The "enchanter", Kosem קֺסֵם , relates to divination, whence enchantment, magic, and wizardry. It reminds me of the Middle English term "fairie", meaning magic, but deriving from "fate". Fortelling a fate came to associate using words to alter fate, whence speaking to produce magical effects. Specifically, the Kosem uses various techniques to self-induce a trance, and then speaks a fate while in the trance.



Magi = "mage" = magic-user

Relating to the original post, The Bible setting features the three "magi" that visit Jesus when he was a child. Going by the Greek term Magos, it is ambiguous whether this refers to the Magu, who is a member of a Zoroastrian priestly sacred caste in Iran, or else refers to the Magos, who is a "mage" in various places across the Hellenistic world. In his encyclopedic work, Naturalis Historia, Plinius hates the Hellenistic mages and describes them in some detail. They seem to use protoscientific methods that exploit the magical properties that are inherent in natural objects.

Are the "Magi" of the New Testamant to be understood as Iranian Magu priests or else Hellenistic Magos magic-users?

Judging by the Septuagint Greek translation of the Book of Daniel, the Greek term Magos is used to translate the Hebrew-and-Aramaic term Ashaf אשף , which is a member of the imperial court in Babylon. From this textual source, the story of the Magi probably refers to the Ashaf, and doesnt refer to the Zoroastrian Magu priest.

In other words, the three magi are literally three "mages". Probably from in or around Babylon. The New Testament describes them using astronomy, astrology, and dream interpretation, as examples of the magical techniques these Babylonian mages were known for. Astrology is central to Babylonian cosmology. And these three magi are probably Babylonian versions of Hellenistic mages. The magi are magic-users.
 

HammerMan

Legend
We probably can't go there, but this isn't a widely held theory. I am not saying it is right or wrong, but it isn't the mainstream historical consensus.
if I were to do this I would run it tongue in cheek (I am and was raised Christian) I would base it more on Hercules the Legendary Journeys it is loosely based on the legends/myths... but not really,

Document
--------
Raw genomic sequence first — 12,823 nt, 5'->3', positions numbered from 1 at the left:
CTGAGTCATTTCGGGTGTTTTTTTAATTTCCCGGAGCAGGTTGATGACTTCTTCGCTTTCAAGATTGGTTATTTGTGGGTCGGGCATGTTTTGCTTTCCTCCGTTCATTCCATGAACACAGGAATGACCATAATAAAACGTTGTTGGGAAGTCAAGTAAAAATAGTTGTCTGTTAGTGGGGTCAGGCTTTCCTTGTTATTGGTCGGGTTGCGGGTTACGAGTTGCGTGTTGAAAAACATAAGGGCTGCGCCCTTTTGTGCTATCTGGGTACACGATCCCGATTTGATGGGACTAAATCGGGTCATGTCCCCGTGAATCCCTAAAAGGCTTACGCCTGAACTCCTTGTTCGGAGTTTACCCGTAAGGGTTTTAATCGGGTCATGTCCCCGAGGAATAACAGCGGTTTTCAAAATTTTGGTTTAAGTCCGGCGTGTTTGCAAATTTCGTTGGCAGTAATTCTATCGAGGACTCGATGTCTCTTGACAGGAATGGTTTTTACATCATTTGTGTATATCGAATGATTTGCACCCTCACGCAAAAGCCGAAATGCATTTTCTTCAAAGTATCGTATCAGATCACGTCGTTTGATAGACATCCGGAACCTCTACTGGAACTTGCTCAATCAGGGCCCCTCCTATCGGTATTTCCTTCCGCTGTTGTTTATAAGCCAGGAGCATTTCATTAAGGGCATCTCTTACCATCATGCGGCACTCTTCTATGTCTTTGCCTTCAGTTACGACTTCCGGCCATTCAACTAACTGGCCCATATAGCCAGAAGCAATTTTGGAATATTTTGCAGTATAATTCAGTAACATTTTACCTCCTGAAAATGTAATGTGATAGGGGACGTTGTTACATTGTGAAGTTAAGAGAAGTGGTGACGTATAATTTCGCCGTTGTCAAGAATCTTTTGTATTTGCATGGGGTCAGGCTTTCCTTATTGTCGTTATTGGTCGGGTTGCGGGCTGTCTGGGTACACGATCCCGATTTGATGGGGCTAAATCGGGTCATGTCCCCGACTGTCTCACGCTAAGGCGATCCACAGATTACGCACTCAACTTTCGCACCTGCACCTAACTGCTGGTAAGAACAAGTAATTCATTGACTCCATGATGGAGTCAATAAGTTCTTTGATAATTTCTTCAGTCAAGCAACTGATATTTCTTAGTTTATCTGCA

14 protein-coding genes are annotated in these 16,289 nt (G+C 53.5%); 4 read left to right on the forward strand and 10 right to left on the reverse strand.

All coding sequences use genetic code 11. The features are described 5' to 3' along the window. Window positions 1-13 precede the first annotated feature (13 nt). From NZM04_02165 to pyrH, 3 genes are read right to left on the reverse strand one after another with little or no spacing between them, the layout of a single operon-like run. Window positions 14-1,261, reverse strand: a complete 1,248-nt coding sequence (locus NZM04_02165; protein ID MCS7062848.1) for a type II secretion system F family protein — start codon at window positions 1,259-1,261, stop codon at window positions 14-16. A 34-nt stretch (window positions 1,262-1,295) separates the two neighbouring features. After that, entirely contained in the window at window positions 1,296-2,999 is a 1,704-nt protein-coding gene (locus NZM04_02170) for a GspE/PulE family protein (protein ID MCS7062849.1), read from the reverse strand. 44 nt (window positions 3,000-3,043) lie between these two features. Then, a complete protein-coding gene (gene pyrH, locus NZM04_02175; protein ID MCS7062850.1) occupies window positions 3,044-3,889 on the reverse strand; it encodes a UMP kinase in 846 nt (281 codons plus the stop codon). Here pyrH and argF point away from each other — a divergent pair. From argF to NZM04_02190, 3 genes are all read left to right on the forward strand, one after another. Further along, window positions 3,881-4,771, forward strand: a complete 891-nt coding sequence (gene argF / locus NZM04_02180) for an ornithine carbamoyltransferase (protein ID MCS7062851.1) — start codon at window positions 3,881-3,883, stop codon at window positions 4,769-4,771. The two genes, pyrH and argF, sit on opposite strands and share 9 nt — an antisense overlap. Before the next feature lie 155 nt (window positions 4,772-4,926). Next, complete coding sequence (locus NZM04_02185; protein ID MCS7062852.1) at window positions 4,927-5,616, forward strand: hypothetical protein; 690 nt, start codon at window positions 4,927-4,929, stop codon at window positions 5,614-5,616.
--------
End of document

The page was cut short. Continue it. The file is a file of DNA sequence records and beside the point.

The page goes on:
if I were to do this I would run it tongue in cheek (I am and was raised Christian) I would base it more on Hercules the Legendary Journeys it is loosely based on the legends/myths... but not really,

Yeah. I honestly can't see this going great if you try to do it all with a straight face.

I'm a bit surprised at the era this is set in. I was expecting a much older setting- Judges or Kings- or even maybe the Babylonian occupation. Especially with the lineages they've presented, I kind of think that 1st century AD is a bit late for all of this (and it is kind of after the parts in the Bible with all the exciting combat).
 

if I were to do this I would run it tongue in cheek (I am and was raised Christian) I would base it more on Hercules the Legendary Journeys it is loosely based on the legends/myths... but not really,

I could go in either direction. I was raised very religious, and would call myself religious presently, but I also think art, entertainment, and games serve very different functions than religion. But I also had phases of agnosticism and atheism and like engaging all the different arguments for and against the existence of God. I think I am pretty open minded on this stuff. So I could see taking an earnest approach to the biblical source material if everyone is on the same page, or taking a more light hearted approach (like that famous Last Supper scene from History of the Worlds). And I could see running it in a way that is totally secular as well.